Meet The Over 18 HLAG Winners

Meet The Over 18 HLAG Winners

The fifth annual edition of the Hit Like A Girl contest resulted in another outstanding exhibition of female drummers. Following six weeks of video submissions online, votes for the video entries were counted. Then judges chose six winners after reviewing the 46 finalists. The contest culminated with a live announcement of the winners during the Hit Like A Girl Awards Show on Drumchannel earlier this year.

Cohosted by Mona Tavakoli (Raining Jane, Jason Mraz) and past HLAG contestant Jordan West, the awards show proved to be an upbeat and community-oriented celebration of women. "I loved how much diversity there was in the participants this year," Tavakoli says. "Women and girls from all over the world with different skill sets, playing different styles and rocking creative setups. It is so inspiring to see what the drumming community is up to around the globe."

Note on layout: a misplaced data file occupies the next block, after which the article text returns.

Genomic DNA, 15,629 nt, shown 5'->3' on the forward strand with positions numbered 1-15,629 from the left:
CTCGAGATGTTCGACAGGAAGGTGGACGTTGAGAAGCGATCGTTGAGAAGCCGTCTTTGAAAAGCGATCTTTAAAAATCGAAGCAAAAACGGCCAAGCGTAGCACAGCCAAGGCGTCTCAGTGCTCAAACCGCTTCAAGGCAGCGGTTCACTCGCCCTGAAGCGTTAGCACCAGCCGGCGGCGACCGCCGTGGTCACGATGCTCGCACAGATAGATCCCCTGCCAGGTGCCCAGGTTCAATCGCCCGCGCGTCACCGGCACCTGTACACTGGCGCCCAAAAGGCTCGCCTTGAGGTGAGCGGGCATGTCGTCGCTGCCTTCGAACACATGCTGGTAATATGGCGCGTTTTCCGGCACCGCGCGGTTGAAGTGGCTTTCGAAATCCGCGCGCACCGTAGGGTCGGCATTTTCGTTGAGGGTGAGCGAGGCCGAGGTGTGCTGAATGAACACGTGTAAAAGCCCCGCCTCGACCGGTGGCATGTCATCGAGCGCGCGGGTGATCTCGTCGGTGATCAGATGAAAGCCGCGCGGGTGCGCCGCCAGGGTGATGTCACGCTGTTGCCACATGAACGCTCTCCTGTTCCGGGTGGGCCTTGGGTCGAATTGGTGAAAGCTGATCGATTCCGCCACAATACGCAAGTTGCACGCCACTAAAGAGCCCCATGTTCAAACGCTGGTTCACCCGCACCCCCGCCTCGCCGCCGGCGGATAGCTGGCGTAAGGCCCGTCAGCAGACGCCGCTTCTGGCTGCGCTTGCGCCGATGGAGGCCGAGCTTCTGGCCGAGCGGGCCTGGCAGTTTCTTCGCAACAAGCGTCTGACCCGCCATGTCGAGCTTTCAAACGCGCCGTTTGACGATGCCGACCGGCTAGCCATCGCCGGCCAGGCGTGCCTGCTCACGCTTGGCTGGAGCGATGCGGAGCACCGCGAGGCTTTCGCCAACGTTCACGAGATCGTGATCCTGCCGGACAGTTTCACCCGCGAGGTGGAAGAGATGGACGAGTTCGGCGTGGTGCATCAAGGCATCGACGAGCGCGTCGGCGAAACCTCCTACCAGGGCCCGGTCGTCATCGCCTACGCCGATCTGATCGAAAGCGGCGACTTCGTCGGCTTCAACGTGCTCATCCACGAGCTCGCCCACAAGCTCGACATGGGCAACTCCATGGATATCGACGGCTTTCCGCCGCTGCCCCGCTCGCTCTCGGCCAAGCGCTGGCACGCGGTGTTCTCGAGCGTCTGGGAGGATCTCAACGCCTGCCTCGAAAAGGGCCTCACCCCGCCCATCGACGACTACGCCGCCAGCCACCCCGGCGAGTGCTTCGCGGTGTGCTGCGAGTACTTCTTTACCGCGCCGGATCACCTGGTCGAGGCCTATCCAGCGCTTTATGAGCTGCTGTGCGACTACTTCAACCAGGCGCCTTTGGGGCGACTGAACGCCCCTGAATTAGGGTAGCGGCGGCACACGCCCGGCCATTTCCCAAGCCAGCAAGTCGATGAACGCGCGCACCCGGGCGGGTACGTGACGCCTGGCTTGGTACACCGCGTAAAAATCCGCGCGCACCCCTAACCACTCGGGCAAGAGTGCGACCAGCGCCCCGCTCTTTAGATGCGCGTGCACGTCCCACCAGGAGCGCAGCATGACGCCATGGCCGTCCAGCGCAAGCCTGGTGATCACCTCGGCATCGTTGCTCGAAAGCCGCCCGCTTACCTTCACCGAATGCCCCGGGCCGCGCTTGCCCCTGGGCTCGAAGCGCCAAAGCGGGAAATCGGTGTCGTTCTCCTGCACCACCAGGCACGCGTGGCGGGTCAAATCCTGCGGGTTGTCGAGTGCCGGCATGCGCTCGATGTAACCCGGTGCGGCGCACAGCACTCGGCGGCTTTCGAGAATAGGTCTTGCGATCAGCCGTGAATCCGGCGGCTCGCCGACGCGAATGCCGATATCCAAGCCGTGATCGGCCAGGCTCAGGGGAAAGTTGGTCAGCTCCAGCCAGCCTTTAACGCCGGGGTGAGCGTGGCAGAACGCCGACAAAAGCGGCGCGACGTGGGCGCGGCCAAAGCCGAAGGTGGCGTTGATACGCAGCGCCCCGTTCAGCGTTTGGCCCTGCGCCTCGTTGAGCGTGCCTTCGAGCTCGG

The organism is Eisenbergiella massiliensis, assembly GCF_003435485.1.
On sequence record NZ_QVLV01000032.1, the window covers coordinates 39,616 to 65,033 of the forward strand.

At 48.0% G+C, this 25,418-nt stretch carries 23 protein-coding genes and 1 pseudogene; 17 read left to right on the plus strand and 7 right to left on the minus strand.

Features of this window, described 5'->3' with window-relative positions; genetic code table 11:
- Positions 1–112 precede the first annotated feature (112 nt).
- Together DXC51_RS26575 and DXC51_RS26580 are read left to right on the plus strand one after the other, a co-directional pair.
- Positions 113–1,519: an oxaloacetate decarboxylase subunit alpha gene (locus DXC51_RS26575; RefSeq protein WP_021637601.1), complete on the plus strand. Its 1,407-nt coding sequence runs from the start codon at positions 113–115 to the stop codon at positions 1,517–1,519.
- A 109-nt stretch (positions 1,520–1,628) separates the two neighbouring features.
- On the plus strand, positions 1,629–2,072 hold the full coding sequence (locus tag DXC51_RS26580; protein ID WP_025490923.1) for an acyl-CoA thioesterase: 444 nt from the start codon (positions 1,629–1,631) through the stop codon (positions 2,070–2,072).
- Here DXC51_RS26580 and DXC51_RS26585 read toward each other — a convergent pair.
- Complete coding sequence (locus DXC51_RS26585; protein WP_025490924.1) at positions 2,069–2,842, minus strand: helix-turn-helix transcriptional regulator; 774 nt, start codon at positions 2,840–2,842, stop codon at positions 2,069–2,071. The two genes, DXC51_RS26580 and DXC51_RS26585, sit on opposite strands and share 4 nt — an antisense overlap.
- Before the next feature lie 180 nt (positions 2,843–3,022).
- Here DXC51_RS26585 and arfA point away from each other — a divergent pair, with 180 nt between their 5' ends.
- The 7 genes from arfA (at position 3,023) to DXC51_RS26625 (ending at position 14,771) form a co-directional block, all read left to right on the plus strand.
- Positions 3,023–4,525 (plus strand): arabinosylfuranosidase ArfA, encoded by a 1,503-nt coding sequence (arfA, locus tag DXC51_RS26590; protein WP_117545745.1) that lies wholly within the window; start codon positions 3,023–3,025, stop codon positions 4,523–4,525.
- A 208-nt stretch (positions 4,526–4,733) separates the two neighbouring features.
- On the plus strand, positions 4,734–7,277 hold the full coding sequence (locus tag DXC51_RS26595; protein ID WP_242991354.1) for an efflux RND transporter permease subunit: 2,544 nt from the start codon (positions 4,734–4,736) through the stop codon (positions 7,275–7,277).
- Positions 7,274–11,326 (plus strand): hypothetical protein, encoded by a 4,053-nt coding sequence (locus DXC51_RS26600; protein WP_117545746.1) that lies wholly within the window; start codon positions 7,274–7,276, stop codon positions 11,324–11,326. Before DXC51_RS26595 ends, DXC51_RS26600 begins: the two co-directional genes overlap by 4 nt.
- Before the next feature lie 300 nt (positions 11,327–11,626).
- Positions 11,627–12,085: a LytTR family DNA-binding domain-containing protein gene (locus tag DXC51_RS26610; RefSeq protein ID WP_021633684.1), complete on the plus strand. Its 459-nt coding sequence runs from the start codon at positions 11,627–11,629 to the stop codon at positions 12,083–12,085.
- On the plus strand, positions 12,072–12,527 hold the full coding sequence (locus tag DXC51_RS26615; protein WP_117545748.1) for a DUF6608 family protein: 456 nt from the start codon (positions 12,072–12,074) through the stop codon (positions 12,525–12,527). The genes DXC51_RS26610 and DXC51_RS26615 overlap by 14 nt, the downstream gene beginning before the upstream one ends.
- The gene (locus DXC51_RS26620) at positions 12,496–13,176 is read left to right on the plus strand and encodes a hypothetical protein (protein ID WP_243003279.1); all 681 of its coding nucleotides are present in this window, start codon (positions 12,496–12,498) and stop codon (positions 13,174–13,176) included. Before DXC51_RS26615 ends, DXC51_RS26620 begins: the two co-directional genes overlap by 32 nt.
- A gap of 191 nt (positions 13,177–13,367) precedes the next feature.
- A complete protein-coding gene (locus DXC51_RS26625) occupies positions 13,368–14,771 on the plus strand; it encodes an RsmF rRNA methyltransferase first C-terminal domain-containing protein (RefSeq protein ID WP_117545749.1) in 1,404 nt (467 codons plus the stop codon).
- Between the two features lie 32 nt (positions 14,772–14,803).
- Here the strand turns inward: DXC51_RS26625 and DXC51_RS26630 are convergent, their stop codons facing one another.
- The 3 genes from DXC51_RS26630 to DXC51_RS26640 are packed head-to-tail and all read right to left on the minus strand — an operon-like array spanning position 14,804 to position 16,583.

Spearheaded by David Levine of TRX Cymbals, Phil Hood of DRUM!, and Mindy Abovitz of Tom Tom, Hit Like A Girl got its start in 2012 with a goal of showcasing female drummers and encouraging more girls and women to play drums. This year, former Rhythm magazine editor Louise King joined the production team. In spite of the fact that we're living in the 21st century, less than ten percent of drummers were women when the contest began.

The founders of the contest also aimed to empower women to break social barriers and achieve their musical aspirations. Past competitors have gone on to great things. For example, first-year contestants Venzella Joy and De'Arcus have gone on to play for Beyoncé and T-Pain, respectively. HLAG is also supported by an elite group of gear companies that sponsor the contest.